John Proctor returns home from work to find his wife Elizabeth listless and moody. She is jealous of Abigail who is her husband’s former mistress, and wants John to denounce Abby to Judge Danforth as fraudulent in her accusations against villagers, which have been the cause for people to be arrested. He is reluctant to do so, which makes Elizabeth suspect that he is still in love with Abby. John defends himself by saying that if he acts against her, she will make their affair public, which will disgrace him. He is weary of Elizabeth’s nagging and condemnations of him. She regrets the vanished sweetness of their love. Marry Warren enters furtively from her day at court as one of Abby’s witchfinders. She tears up and says that the number of those arrested has tripled and Goody Osburn has been condemned to hang. She regrets her participation in this but says that the mob environment in the courtroom makes her act impulsively. When John threatens to whip her if she returns to court, she reveals that Elizabeth Proctor has been accused herself. Elizabeth correctly guesses that Abigail is behind it, trying to get rid of her to have access to John again, and she urges John to do something. Too late: people knock in the door, it’s Reverend Hale and John Cheever with a warrant for her arrest, due to Abby’s accusation that Elizabeth employed a witch’s puppet that she pierced with a needle, in an attempt to kill her. Mary acknowledges that the puppet is hers and says that Elizabeth is innocent, but Hale feels that he must still arrest Elizabeth for examination, and expresses confidence that if she is innocent, she won’t have anything to fear. John is about to prevent them from taking his wife but is convinced to stay put. He turns to Mary and urges her to testify in his wife’s favor, even though this would likely lead Abby to accuse him of adultery – he’d lose his good name but would save his wife.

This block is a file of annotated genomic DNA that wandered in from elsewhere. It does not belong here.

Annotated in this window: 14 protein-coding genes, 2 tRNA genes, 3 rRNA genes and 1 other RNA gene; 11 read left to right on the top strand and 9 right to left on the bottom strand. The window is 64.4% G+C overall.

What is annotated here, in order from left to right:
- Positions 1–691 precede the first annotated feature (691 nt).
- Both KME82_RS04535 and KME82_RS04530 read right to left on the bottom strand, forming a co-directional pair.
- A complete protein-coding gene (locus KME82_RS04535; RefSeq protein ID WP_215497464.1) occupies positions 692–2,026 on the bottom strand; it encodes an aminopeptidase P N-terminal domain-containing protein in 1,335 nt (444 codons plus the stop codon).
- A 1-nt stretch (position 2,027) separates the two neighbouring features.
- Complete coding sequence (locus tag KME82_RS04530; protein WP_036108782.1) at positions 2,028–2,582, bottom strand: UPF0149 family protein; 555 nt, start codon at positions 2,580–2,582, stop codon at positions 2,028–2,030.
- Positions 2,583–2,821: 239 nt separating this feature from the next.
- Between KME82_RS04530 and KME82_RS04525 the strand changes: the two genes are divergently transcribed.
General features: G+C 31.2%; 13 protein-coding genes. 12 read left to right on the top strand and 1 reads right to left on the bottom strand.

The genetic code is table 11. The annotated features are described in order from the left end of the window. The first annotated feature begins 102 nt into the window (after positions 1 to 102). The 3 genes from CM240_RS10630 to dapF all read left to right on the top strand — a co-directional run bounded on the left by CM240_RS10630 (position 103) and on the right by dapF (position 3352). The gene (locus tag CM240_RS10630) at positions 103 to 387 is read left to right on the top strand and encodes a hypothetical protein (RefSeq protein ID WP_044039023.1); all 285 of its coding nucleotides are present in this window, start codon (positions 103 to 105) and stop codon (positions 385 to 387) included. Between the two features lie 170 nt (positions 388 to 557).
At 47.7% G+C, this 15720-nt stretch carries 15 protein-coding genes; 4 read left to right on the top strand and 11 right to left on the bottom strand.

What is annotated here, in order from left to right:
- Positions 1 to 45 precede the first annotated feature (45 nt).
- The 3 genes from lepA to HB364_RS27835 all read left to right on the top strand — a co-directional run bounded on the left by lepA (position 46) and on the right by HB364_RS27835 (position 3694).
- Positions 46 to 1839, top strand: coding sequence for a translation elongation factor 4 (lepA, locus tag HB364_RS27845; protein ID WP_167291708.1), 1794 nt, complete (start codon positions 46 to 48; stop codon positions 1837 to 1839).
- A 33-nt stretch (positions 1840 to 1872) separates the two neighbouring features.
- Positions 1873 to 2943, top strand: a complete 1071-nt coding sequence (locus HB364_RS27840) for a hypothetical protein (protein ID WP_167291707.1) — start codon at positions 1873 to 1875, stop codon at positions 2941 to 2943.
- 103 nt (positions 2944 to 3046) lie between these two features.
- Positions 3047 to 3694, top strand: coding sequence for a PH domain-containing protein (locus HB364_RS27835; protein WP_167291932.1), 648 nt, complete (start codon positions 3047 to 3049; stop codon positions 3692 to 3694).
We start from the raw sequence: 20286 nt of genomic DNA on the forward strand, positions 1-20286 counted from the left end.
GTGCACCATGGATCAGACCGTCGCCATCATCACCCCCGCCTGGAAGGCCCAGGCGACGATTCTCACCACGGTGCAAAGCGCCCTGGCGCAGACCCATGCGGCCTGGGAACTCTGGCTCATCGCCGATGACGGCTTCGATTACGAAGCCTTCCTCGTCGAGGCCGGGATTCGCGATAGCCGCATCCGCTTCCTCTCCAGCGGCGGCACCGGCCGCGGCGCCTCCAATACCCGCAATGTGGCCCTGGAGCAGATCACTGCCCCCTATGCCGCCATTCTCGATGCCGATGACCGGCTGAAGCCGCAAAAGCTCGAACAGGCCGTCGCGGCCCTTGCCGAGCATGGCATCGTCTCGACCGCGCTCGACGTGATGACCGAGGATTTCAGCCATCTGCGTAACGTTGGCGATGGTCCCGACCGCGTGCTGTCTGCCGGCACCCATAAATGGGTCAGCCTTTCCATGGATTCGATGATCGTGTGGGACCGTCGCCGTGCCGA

Sc. 1 – Abigail meets John and tries to convince him to side with her in order to purify the town from the evil influences. He rejects her and urges her to confess about her fraudulent accusations – instead, she threatens him that any dire fate that descends on Elizabeth will be his doing.